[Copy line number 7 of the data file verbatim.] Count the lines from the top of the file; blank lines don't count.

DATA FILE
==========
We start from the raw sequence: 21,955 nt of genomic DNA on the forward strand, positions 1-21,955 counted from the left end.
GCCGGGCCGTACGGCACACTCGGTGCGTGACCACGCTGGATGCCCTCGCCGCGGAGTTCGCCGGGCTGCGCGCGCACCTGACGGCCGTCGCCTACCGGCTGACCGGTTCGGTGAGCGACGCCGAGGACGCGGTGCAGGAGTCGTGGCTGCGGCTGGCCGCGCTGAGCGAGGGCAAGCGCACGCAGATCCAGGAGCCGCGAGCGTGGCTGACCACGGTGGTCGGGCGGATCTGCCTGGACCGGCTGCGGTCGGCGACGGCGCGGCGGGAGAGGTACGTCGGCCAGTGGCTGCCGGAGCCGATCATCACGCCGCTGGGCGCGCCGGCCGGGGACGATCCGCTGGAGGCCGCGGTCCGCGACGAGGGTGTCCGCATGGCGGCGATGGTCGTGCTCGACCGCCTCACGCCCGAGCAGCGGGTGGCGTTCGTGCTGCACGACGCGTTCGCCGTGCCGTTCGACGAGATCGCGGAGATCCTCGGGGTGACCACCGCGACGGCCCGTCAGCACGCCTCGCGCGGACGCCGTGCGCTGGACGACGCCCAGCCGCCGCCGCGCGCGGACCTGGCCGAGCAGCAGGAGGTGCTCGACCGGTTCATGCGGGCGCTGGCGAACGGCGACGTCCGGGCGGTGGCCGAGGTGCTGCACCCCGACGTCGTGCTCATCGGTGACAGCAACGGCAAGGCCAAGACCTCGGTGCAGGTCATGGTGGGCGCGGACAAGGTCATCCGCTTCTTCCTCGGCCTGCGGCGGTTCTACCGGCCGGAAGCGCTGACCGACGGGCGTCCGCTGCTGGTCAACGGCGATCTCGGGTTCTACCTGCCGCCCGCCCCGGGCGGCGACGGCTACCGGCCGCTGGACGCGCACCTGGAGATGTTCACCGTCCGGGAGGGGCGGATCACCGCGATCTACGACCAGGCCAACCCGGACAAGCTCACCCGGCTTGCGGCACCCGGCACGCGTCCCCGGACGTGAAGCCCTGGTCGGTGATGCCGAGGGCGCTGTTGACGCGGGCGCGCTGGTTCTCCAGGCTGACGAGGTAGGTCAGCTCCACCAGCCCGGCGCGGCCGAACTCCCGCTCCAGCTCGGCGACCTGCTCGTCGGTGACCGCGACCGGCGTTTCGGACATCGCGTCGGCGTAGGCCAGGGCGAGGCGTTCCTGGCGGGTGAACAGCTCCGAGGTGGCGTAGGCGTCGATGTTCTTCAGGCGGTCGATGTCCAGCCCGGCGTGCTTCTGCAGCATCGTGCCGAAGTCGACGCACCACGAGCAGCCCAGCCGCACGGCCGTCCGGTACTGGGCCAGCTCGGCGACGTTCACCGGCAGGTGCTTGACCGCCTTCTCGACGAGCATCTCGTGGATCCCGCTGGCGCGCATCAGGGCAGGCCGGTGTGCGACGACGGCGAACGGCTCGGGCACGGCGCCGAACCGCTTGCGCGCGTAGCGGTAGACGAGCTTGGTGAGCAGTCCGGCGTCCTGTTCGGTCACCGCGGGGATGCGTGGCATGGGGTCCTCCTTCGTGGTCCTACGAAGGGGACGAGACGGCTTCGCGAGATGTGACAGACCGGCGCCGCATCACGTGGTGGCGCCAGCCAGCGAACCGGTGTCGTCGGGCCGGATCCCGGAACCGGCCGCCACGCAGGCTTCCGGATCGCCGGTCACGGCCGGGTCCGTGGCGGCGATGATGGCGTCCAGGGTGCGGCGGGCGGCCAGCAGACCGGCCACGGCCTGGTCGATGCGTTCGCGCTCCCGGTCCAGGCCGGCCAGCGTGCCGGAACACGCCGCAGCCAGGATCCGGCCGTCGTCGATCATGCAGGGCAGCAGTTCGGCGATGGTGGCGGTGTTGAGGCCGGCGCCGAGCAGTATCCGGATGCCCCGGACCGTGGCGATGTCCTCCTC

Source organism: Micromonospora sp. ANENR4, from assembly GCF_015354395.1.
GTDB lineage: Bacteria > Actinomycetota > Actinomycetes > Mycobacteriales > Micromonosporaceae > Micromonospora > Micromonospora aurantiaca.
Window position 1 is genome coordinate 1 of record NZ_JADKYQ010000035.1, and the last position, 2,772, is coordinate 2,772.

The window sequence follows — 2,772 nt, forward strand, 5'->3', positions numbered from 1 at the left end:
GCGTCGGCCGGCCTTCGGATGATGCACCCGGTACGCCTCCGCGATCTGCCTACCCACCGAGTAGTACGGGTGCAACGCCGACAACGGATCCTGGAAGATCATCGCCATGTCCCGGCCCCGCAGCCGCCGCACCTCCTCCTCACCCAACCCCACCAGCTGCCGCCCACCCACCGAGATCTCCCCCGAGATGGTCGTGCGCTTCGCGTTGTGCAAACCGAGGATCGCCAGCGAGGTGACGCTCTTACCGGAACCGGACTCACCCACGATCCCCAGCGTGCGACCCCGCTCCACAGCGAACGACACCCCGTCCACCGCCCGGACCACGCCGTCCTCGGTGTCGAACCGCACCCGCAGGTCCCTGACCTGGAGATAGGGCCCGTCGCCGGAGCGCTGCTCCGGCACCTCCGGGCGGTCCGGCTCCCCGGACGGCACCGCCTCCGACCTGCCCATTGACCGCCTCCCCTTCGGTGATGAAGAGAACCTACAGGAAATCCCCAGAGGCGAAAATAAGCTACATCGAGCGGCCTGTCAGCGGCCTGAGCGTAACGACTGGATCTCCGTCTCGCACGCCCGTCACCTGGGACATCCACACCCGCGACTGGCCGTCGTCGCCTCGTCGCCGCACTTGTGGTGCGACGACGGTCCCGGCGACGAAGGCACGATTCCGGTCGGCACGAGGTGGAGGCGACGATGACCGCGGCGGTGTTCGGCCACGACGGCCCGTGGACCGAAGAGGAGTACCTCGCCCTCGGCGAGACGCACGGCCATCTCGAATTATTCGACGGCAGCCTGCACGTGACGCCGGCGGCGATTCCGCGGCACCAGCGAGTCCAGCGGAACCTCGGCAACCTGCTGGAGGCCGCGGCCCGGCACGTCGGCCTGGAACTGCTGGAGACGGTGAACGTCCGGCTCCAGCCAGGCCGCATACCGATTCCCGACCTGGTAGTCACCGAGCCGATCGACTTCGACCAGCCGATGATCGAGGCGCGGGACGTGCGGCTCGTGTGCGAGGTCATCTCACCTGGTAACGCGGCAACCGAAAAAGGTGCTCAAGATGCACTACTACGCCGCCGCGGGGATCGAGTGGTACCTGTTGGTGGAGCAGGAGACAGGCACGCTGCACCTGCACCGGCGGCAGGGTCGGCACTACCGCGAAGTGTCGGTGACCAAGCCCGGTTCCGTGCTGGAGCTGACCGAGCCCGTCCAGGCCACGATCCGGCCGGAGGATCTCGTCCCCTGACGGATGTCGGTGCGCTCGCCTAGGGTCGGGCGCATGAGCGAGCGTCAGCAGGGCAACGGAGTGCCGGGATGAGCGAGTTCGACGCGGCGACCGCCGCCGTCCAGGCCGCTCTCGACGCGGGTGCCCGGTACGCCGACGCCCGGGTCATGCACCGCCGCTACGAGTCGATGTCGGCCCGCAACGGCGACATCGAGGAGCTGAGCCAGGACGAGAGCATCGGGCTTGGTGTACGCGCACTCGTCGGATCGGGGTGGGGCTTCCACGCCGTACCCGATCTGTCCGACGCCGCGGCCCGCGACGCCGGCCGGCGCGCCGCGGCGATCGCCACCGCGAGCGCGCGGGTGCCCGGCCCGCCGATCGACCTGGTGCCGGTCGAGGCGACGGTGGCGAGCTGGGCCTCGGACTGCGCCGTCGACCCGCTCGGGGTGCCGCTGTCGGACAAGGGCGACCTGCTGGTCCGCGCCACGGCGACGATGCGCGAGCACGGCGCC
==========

GCGTCGGCCGGCCTTCGGATGATGCACCCGGTACGCCTCCGCGATCTGCCTACCCACCGAGTAGTACGGGTGCAACGCCGACAACGGATCCTGGAAGATCATCGCCATGTCCCGGCCCCGCAGCCGCCGCACCTCCTCCTCACCCAACCCCACCAGCTGCCGCCCACCCACCGAGATCTCCCCCGAGATGGTCGTGCGCTTCGCGTTGTGCAAACCGAGGATCGCCAGCGAGGTGACGCTCTTACCGGAACCGGACTCACCCACGATCCCCAGCGTGCGACCCCGCTCCACAGCGAACGACACCCCGTCCACCGCCCGGACCACGCCGTCCTCGGTGTCGAACCGCACCCGCAGGTCCCTGACCTGGAGATAGGGCCCGTCGCCGGAGCGCTGCTCCGGCACCTCCGGGCGGTCCGGCTCCCCGGACGGCACCGCCTCCGACCTGCCCATTGACCGCCTCCCCTTCGGTGATGAAGAGAACCTACAGGAAATCCCCAGAGGCGAAAATAAGCTACATCGAGCGGCCTGTCAGCGGCCTGAGCGTAACGACTGGATCTCCGTCTCGCACGCCCGTCACCTGGGACATCCACACCCGCGACTGGCCGTCGTCGCCTCGTCGCCGCACTTGTGGTGCGACGACGGTCCCGGCGACGAAGGCACGATTCCGGTCGGCACGAGGTGGAGGCGACGATGACCGCGGCGGTGTTCGGCCACGACGGCCCGTGGACCGAAGAGGAGTACCTCGCCCTCGGCGAGACGCACGGCCATCTCGAATTATTCGACGGCAGCCTGCACGTGACGCCGGCGGCGATTCCGCGGCACCAGCGAGTCCAGCGGAACCTCGGCAACCTGCTGGAGGCCGCGGCCCGGCACGTCGGCCTGGAACTGCTGGAGACGGTGAACGTCCGGCTCCAGCCAGGCCGCATACCGATTCCCGACCTGGTAGTCACCGAGCCGATCGACTTCGACCAGCCGATGATCGAGGCGCGGGACGTGCGGCTCGTGTGCGAGGTCATCTCACCTGGTAACGCGGCAACCGAAAAAGGTGCTCAAGATGCACTACTACGCCGCCGCGGGGATCGAGTGGTACCTGTTGGTGGAGCAGGAGACAGGCACGCTGCACCTGCACCGGCGGCAGGGTCGGCACTACCGCGAAGTGTCGGTGACCAAGCCCGGTTCCGTGCTGGAGCTGACCGAGCCCGTCCAGGCCACGATCCGGCCGGAGGATCTCGTCCCCTGACGGATGTCGGTGCGCTCGCCTAGGGTCGGGCGCATGAGCGAGCGTCAGCAGGGCAACGGAGTGCCGGGATGAGCGAGTTCGACGCGGCGACCGCCGCCGTCCAGGCCGCTCTCGACGCGGGTGCCCGGTACGCCGACGCCCGGGTCATGCACCGCCGCTACGAGTCGATGTCGGCCCGCAACGGCGACATCGAGGAGCTGAGCCAGGACGAGAGCATCGGGCTTGGTGTACGCGCACTCGTCGGATCGGGGTGGGGCTTCCACGCCGTACCCGATCTGTCCGACGCCGCGGCCCGCGACGCCGGCCGGCGCGCCGCGGCGATCGCCACCGCGAGCGCGCGGGTGCCCGGCCCGCCGATCGACCTGGTGCCGGTCGAGGCGACGGTGGCGAGCTGGGCCTCGGACTGCGCCGTCGACCCGCTCGGGGTGCCGCTGTCGGACAAGGGCGACCTGCTGGTCCGCGCCACGGCGACGATGCGCGAGCACGGCGCC